Thursday, June 24, 2010

Court Upholds YouTube's Model

Using YouTube video clips in teaching and preaching has been easy and legal for several years. The world is available to the teacher and preacher in short clips with great visuals and excellent audio.

For the past several years I have contended that YouTube, and its owner, Google, provide content for us to use, and that they have been taking responsibility for the legal (copyright) matters. Viacom tested the model with a lawsuit against Google some 3-4 years ago, and until it was settled by the court, my view was that we could legally use the material Google/YouTube presented.

Today a judgment was rendered in favor of YouTube:

"U.S. District Judge Louis Stanton in New York sided with Google Wednesday as he rebuffed Viacom's attempt to collect more than $1 billion in damages for YouTube's alleged copyright infringement during its first two years of existence.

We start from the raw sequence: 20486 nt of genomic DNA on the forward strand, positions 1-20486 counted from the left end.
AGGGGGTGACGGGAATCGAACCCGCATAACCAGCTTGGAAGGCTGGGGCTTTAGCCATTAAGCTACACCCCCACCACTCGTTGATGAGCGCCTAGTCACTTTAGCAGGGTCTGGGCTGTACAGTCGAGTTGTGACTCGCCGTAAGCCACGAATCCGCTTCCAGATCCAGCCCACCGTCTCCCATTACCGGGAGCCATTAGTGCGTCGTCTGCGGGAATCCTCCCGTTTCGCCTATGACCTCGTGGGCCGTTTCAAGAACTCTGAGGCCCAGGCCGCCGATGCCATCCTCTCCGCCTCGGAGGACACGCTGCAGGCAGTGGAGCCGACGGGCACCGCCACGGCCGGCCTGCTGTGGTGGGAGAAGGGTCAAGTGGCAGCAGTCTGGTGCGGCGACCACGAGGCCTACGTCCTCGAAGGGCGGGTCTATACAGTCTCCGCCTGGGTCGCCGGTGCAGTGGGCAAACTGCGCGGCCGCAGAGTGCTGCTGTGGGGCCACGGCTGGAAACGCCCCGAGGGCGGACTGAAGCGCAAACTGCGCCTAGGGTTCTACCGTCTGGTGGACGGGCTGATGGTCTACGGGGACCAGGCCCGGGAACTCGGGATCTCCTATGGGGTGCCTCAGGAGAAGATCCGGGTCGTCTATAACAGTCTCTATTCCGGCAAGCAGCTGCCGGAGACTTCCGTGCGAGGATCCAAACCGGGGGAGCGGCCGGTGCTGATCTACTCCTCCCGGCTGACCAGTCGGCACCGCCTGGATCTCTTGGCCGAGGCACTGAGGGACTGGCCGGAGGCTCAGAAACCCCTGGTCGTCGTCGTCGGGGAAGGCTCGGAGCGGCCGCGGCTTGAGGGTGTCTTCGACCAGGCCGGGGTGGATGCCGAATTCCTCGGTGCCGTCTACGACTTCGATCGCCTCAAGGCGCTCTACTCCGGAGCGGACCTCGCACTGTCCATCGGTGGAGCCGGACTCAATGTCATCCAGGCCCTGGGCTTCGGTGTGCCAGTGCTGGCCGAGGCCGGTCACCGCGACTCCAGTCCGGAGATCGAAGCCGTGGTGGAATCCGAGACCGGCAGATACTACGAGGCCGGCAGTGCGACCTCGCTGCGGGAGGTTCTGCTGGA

The 30-page opinion embraces Google's interpretation of a 12-year-old law that shields Internet services from claims of copyright infringement as long as they promptly remove illegal content when notified of a violation." (source: Associated Press report as reported here.

This ruling provides us with a continuous source of legally-obtained video material, placing the copyright-verification onus upon YouTube and Google. It is indeed a victory for participatory sharing along guidelines set by the Digital Millenium Copyright Act, and the Fair Use Guidelines For Educational Multimedia.